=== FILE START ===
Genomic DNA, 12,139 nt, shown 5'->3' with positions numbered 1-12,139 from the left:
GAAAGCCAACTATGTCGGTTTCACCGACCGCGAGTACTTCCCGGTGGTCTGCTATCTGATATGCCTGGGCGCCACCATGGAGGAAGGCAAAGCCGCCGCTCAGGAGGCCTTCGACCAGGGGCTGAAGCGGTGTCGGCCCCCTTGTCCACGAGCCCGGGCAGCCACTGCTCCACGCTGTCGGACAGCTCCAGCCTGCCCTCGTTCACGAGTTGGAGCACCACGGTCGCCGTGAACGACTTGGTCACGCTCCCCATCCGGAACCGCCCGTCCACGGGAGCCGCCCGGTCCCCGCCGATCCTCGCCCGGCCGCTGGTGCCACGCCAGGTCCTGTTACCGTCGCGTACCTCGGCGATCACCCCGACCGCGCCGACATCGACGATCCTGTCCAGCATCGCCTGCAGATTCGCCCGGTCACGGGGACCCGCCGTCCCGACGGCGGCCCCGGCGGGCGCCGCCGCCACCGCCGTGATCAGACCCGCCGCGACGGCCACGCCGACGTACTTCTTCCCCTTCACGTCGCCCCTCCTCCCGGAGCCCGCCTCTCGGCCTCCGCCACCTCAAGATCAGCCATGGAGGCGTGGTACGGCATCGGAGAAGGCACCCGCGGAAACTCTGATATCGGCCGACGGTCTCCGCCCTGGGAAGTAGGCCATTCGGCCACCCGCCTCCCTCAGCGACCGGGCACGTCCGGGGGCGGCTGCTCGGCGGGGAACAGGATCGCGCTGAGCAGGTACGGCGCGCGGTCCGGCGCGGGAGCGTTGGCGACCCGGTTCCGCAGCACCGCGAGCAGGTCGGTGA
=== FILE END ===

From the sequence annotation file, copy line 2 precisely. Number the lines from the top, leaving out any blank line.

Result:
GAAAGCCAACTATGTCGGTTTCACCGACCGCGAGTACTTCCCGGTGGTCTGCTATCTGATATGCCTGGGCGCCACCATGGAGGAAGGCAAAGCCGCCGCTCAGGAGGCCTTCGACCAGGGGCTGAAGCGGTGTCGGCCCCCTTGTCCACGAGCCCGGGCAGCCACTGCTCCACGCTGTCGGACAGCTCCAGCCTGCCCTCGTTCACGAGTTGGAGCACCACGGTCGCCGTGAACGACTTGGTCACGCTCCCCATCCGGAACCGCCCGTCCACGGGAGCCGCCCGGTCCCCGCCGATCCTCGCCCGGCCGCTGGTGCCACGCCAGGTCCTGTTACCGTCGCGTACCTCGGCGATCACCCCGACCGCGCCGACATCGACGATCCTGTCCAGCATCGCCTGCAGATTCGCCCGGTCACGGGGACCCGCCGTCCCGACGGCGGCCCCGGCGGGCGCCGCCGCCACCGCCGTGATCAGACCCGCCGCGACGGCCACGCCGACGTACTTCTTCCCCTTCACGTCGCCCCTCCTCCCGGAGCCCGCCTCTCGGCCTCCGCCACCTCAAGATCAGCCATGGAGGCGTGGTACGGCATCGGAGAAGGCACCCGCGGAAACTCTGATATCGGCCGACGGTCTCCGCCCTGGGAAGTAGGCCATTCGGCCACCCGCCTCCCTCAGCGACCGGGCACGTCCGGGGGCGGCTGCTCGGCGGGGAACAGGATCGCGCTGAGCAGGTACGGCGCGCGGTCCGGCGCGGGAGCGTTGGCGACCCGGTTCCGCAGCACCGCGAGCAGGTCGGTGA